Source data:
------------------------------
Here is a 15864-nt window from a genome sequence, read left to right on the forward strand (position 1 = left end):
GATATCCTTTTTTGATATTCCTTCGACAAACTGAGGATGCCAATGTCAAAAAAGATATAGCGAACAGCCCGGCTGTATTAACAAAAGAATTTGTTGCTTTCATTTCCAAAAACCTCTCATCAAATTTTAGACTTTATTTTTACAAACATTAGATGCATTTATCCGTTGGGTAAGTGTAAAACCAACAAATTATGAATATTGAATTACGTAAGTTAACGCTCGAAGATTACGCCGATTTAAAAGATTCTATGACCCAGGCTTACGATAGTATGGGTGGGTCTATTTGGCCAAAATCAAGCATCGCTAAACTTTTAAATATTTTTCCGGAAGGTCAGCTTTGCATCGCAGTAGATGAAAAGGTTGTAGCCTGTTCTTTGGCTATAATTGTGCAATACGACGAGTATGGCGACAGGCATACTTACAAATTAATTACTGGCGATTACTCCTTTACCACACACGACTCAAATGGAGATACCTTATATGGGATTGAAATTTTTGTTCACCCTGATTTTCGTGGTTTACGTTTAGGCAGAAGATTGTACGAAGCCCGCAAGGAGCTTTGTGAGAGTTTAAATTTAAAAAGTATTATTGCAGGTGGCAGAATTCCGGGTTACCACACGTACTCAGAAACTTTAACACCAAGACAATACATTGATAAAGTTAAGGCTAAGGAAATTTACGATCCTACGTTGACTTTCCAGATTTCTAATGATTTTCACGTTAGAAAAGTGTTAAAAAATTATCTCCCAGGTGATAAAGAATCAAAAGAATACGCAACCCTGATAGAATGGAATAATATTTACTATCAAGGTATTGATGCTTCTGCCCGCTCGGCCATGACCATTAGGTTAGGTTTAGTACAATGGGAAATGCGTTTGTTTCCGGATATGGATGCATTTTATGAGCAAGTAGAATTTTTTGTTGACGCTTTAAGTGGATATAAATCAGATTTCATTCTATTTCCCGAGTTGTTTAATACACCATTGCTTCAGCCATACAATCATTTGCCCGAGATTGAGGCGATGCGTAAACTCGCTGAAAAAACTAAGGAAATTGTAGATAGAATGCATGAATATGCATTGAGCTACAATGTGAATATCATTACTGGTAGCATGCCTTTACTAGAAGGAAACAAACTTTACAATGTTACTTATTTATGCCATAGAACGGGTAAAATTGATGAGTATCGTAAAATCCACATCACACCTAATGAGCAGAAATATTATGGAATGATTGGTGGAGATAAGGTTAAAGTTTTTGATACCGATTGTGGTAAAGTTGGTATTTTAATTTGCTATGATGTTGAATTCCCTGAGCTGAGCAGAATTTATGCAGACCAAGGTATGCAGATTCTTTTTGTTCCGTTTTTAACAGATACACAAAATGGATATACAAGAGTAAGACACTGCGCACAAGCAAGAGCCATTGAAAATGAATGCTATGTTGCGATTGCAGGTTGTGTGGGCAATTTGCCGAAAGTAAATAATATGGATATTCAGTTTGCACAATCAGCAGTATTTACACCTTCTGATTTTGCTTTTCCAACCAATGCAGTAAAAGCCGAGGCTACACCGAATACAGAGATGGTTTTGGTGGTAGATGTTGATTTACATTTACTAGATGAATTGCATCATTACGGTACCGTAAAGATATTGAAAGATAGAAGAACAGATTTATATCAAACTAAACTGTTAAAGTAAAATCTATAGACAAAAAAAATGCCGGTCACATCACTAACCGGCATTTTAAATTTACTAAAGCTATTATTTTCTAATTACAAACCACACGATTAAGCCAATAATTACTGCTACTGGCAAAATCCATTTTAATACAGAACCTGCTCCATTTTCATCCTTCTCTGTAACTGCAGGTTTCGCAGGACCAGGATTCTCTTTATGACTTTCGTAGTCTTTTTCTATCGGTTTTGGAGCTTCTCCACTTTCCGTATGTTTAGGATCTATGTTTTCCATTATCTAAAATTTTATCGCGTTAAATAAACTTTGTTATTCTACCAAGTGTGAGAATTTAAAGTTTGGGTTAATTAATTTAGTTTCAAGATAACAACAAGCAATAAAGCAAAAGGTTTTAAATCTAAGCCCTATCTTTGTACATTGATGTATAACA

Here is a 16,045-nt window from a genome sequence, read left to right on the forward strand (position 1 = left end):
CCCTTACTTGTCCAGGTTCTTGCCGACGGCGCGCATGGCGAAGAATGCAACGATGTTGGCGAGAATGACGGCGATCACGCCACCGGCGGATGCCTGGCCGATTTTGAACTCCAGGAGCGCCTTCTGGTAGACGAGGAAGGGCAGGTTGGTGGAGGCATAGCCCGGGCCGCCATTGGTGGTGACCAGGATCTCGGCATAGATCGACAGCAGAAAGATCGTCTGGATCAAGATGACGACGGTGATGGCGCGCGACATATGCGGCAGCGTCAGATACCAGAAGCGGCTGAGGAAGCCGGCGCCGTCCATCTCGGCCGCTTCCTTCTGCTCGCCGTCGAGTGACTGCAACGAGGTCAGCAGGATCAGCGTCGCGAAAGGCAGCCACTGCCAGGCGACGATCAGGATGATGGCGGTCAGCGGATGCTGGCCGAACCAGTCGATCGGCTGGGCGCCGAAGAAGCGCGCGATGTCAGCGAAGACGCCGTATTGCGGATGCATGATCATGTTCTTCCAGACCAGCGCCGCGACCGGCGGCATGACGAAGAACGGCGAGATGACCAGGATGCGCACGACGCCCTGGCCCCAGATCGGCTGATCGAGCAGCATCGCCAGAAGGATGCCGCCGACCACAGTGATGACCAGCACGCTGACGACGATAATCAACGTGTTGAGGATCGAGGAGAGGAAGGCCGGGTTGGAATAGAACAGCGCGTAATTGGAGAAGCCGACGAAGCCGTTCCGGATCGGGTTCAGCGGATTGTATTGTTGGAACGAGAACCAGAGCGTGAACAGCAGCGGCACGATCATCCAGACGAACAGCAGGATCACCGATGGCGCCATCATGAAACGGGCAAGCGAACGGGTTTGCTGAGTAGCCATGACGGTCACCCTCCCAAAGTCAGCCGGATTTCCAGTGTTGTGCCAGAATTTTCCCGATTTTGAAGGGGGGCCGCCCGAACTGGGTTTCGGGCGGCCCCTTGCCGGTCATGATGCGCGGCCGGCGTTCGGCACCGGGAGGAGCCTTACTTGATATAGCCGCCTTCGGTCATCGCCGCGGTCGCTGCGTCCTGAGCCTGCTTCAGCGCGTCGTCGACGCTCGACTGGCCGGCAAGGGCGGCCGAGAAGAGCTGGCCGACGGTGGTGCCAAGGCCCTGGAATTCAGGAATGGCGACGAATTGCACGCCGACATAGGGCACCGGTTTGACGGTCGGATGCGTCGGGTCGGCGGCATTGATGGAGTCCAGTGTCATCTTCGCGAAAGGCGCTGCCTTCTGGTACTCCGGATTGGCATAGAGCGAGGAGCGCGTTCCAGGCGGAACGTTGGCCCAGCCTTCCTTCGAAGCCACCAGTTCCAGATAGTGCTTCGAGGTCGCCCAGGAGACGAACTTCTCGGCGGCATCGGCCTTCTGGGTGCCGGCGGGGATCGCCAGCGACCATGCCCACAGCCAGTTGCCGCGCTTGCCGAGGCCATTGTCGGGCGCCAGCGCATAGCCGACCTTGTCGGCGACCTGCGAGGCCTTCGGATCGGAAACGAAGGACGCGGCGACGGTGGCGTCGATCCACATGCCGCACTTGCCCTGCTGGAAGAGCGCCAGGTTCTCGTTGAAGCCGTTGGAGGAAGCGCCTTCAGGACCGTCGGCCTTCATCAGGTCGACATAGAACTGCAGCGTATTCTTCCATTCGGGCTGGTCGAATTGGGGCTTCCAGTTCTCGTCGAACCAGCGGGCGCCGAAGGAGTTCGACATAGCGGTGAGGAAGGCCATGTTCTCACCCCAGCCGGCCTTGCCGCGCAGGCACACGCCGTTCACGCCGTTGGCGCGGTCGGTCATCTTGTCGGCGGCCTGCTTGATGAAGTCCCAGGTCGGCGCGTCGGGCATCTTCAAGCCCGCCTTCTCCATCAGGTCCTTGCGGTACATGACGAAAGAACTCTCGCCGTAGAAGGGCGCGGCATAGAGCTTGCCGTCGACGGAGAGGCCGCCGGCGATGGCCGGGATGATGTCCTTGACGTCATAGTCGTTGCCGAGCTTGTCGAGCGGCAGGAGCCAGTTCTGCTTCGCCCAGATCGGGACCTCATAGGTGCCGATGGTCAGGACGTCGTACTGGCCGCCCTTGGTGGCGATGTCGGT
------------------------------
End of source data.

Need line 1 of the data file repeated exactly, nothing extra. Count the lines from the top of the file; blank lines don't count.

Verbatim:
Here is a 15864-nt window from a genome sequence, read left to right on the forward strand (position 1 = left end):